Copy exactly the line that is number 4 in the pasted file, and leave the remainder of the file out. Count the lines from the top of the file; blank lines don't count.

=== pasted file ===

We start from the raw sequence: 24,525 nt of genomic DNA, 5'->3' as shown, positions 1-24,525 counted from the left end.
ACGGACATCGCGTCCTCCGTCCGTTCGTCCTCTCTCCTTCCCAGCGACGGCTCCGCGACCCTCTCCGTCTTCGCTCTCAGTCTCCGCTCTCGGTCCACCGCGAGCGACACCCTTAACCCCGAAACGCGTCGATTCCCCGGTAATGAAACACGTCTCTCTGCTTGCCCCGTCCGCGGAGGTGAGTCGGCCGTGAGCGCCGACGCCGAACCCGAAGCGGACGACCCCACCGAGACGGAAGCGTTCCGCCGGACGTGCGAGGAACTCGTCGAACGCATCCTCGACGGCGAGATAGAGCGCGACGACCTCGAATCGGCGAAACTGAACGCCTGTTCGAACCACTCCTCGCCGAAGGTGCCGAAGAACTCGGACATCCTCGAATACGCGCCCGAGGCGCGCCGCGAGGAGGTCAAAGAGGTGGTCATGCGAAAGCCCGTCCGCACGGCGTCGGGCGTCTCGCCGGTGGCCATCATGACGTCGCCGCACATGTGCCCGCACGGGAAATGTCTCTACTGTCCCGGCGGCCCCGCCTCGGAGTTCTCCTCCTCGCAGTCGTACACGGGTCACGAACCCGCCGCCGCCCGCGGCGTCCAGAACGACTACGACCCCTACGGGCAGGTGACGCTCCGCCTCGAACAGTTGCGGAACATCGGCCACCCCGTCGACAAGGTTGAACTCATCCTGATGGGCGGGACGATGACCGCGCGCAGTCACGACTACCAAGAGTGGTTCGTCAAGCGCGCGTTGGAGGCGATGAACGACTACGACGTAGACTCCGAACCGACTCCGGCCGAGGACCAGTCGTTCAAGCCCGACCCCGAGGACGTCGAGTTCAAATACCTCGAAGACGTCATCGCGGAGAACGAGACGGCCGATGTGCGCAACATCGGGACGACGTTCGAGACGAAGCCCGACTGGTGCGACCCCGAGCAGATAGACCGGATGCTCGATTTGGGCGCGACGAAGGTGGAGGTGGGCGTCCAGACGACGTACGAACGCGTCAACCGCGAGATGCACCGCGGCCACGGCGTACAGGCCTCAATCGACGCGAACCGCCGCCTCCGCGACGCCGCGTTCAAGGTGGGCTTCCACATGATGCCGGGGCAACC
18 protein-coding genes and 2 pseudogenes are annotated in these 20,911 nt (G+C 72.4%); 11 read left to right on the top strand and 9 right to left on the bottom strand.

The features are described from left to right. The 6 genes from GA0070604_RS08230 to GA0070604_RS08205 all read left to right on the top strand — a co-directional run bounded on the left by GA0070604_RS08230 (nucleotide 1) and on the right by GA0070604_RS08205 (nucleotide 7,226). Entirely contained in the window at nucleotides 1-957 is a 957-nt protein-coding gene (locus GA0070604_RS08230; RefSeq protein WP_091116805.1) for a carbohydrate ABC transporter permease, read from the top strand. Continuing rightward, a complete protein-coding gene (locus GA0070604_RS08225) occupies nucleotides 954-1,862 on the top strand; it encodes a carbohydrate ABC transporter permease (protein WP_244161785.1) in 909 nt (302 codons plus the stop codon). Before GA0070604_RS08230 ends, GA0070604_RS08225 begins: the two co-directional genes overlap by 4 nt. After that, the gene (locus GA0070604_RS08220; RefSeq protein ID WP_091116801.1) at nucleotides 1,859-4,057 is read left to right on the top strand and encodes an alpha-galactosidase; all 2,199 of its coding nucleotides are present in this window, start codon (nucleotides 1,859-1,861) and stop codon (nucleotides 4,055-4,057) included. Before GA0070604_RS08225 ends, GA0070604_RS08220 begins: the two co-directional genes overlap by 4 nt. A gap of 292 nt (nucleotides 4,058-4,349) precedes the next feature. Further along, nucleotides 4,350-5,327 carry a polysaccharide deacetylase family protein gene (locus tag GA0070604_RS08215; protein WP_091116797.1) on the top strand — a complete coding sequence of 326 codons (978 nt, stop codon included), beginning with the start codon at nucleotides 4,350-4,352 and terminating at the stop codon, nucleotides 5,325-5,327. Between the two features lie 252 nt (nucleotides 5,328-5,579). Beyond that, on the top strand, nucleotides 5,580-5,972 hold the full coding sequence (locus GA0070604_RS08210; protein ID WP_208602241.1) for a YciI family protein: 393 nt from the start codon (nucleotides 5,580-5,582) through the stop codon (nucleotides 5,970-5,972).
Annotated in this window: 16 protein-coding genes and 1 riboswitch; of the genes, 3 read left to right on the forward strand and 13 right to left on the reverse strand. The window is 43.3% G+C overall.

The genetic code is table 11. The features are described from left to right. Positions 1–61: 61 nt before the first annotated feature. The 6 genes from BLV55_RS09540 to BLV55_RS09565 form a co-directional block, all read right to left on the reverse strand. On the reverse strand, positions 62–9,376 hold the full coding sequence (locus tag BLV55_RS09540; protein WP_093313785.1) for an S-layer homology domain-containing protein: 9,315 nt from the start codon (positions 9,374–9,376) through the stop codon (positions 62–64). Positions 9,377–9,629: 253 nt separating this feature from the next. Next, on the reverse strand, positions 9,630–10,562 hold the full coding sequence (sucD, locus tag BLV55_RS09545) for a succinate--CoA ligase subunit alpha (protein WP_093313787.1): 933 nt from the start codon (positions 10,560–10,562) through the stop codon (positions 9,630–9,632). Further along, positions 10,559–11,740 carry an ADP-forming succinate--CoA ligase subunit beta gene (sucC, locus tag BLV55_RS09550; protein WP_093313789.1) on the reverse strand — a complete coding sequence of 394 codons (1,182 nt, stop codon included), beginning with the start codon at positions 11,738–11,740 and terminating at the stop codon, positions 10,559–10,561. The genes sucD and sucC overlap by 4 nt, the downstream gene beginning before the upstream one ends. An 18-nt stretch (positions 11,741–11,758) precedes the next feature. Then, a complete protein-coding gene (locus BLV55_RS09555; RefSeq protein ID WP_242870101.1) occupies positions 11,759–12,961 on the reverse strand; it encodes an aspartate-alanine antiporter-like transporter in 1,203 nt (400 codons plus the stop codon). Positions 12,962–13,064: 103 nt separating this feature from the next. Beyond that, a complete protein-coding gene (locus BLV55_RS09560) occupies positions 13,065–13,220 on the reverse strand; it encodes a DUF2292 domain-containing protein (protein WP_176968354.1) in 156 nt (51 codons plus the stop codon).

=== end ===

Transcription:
The features are described from left to right. The 6 genes from GA0070604_RS08230 to GA0070604_RS08205 all read left to right on the top strand — a co-directional run bounded on the left by GA0070604_RS08230 (nucleotide 1) and on the right by GA0070604_RS08205 (nucleotide 7,226). Entirely contained in the window at nucleotides 1-957 is a 957-nt protein-coding gene (locus GA0070604_RS08230; RefSeq protein WP_091116805.1) for a carbohydrate ABC transporter permease, read from the top strand. Continuing rightward, a complete protein-coding gene (locus GA0070604_RS08225) occupies nucleotides 954-1,862 on the top strand; it encodes a carbohydrate ABC transporter permease (protein WP_244161785.1) in 909 nt (302 codons plus the stop codon). Before GA0070604_RS08230 ends, GA0070604_RS08225 begins: the two co-directional genes overlap by 4 nt. After that, the gene (locus GA0070604_RS08220; RefSeq protein ID WP_091116801.1) at nucleotides 1,859-4,057 is read left to right on the top strand and encodes an alpha-galactosidase; all 2,199 of its coding nucleotides are present in this window, start codon (nucleotides 1,859-1,861) and stop codon (nucleotides 4,055-4,057) included. Before GA0070604_RS08225 ends, GA0070604_RS08220 begins: the two co-directional genes overlap by 4 nt. A gap of 292 nt (nucleotides 4,058-4,349) precedes the next feature. Further along, nucleotides 4,350-5,327 carry a polysaccharide deacetylase family protein gene (locus tag GA0070604_RS08215; protein WP_091116797.1) on the top strand — a complete coding sequence of 326 codons (978 nt, stop codon included), beginning with the start codon at nucleotides 4,350-4,352 and terminating at the stop codon, nucleotides 5,325-5,327. Between the two features lie 252 nt (nucleotides 5,328-5,579). Beyond that, on the top strand, nucleotides 5,580-5,972 hold the full coding sequence (locus GA0070604_RS08210; protein ID WP_208602241.1) for a YciI family protein: 393 nt from the start codon (nucleotides 5,580-5,582) through the stop codon (nucleotides 5,970-5,972).